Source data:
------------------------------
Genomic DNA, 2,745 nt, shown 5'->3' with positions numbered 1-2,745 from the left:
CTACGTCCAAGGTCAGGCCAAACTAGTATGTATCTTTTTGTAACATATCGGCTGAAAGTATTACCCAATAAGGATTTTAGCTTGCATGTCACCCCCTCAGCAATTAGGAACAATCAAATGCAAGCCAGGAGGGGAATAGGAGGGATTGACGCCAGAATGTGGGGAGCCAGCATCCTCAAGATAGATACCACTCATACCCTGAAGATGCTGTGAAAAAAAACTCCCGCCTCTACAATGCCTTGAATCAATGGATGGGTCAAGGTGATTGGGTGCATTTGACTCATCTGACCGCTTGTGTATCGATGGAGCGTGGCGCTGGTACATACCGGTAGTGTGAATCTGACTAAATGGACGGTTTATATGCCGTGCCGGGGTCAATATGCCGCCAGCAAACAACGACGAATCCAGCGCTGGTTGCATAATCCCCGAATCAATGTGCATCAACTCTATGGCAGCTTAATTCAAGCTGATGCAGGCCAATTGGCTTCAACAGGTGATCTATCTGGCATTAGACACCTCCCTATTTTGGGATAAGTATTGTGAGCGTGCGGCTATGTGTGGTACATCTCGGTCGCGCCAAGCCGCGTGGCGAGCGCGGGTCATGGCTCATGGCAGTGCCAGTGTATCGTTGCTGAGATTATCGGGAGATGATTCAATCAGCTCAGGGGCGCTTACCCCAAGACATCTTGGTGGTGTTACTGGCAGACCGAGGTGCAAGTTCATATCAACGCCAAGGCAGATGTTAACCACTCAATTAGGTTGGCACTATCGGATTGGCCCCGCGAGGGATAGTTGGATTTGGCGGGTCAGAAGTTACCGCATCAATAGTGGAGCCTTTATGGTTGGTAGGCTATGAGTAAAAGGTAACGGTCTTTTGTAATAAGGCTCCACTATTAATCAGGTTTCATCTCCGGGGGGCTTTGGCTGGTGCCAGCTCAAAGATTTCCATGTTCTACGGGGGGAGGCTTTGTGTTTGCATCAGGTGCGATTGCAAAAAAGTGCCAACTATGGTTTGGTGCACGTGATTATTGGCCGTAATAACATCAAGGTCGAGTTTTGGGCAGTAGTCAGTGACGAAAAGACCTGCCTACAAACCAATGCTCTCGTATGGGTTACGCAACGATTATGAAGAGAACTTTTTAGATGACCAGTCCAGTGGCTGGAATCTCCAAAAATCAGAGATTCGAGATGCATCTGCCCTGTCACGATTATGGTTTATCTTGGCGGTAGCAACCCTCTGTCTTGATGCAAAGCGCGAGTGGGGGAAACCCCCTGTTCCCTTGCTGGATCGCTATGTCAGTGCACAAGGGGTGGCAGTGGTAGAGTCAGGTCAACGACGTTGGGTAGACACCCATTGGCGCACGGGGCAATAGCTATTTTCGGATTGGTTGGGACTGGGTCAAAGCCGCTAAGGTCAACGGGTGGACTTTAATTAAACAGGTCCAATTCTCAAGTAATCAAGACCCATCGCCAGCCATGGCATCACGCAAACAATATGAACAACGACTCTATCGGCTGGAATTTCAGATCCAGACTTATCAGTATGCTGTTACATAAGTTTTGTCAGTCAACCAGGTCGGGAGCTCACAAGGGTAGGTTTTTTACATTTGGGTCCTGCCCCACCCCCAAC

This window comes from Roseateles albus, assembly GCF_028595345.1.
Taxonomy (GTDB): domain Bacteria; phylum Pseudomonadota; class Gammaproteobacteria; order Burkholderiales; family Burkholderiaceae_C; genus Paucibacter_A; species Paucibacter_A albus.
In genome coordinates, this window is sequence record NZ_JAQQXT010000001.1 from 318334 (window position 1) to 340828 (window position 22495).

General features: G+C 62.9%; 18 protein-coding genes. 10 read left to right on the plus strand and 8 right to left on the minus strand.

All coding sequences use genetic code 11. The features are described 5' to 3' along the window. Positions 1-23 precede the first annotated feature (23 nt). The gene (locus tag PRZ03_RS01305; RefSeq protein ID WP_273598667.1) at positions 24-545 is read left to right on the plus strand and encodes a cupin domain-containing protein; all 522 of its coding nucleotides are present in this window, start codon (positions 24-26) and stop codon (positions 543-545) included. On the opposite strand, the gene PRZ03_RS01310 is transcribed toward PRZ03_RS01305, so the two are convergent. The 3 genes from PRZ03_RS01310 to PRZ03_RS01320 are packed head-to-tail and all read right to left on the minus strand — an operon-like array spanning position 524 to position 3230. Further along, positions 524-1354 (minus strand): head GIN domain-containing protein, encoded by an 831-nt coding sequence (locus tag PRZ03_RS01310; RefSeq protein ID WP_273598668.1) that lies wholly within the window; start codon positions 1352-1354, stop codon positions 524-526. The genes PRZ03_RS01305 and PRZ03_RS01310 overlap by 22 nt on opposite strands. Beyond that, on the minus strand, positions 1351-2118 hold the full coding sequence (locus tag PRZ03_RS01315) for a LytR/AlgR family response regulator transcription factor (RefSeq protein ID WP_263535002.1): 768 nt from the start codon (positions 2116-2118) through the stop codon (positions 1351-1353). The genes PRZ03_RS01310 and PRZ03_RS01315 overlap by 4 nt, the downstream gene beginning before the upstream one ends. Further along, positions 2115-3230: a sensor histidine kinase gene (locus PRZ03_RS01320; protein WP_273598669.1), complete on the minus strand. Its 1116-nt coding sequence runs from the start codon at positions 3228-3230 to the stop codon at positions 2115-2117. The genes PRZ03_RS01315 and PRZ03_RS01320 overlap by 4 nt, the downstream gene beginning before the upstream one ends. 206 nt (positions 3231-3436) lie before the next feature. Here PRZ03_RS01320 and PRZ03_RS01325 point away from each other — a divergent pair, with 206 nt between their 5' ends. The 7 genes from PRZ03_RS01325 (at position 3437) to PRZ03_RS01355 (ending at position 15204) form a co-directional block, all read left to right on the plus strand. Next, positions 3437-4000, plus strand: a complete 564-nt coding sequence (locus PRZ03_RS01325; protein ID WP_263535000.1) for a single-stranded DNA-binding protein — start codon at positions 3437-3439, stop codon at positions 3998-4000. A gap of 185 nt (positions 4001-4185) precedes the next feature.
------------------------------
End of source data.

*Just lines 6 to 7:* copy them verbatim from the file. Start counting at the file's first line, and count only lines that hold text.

General features: G+C 62.9%; 18 protein-coding genes. 10 read left to right on the plus strand and 8 right to left on the minus strand.

All coding sequences use genetic code 11. The features are described 5' to 3' along the window. Positions 1-23 precede the first annotated feature (23 nt). The gene (locus tag PRZ03_RS01305; RefSeq protein ID WP_273598667.1) at positions 24-545 is read left to right on the plus strand and encodes a cupin domain-containing protein; all 522 of its coding nucleotides are present in this window, start codon (positions 24-26) and stop codon (positions 543-545) included. On the opposite strand, the gene PRZ03_RS01310 is transcribed toward PRZ03_RS01305, so the two are convergent. The 3 genes from PRZ03_RS01310 to PRZ03_RS01320 are packed head-to-tail and all read right to left on the minus strand — an operon-like array spanning position 524 to position 3230. Further along, positions 524-1354 (minus strand): head GIN domain-containing protein, encoded by an 831-nt coding sequence (locus tag PRZ03_RS01310; RefSeq protein ID WP_273598668.1) that lies wholly within the window; start codon positions 1352-1354, stop codon positions 524-526. The genes PRZ03_RS01305 and PRZ03_RS01310 overlap by 22 nt on opposite strands. Beyond that, on the minus strand, positions 1351-2118 hold the full coding sequence (locus tag PRZ03_RS01315) for a LytR/AlgR family response regulator transcription factor (RefSeq protein ID WP_263535002.1): 768 nt from the start codon (positions 2116-2118) through the stop codon (positions 1351-1353). The genes PRZ03_RS01310 and PRZ03_RS01315 overlap by 4 nt, the downstream gene beginning before the upstream one ends. Further along, positions 2115-3230: a sensor histidine kinase gene (locus PRZ03_RS01320; protein WP_273598669.1), complete on the minus strand. Its 1116-nt coding sequence runs from the start codon at positions 3228-3230 to the stop codon at positions 2115-2117. The genes PRZ03_RS01315 and PRZ03_RS01320 overlap by 4 nt, the downstream gene beginning before the upstream one ends. 206 nt (positions 3231-3436) lie before the next feature. Here PRZ03_RS01320 and PRZ03_RS01325 point away from each other — a divergent pair, with 206 nt between their 5' ends. The 7 genes from PRZ03_RS01325 (at position 3437) to PRZ03_RS01355 (ending at position 15204) form a co-directional block, all read left to right on the plus strand. Next, positions 3437-4000, plus strand: a complete 564-nt coding sequence (locus PRZ03_RS01325; protein ID WP_263535000.1) for a single-stranded DNA-binding protein — start codon at positions 3437-3439, stop codon at positions 3998-4000. A gap of 185 nt (positions 4001-4185) precedes the next feature.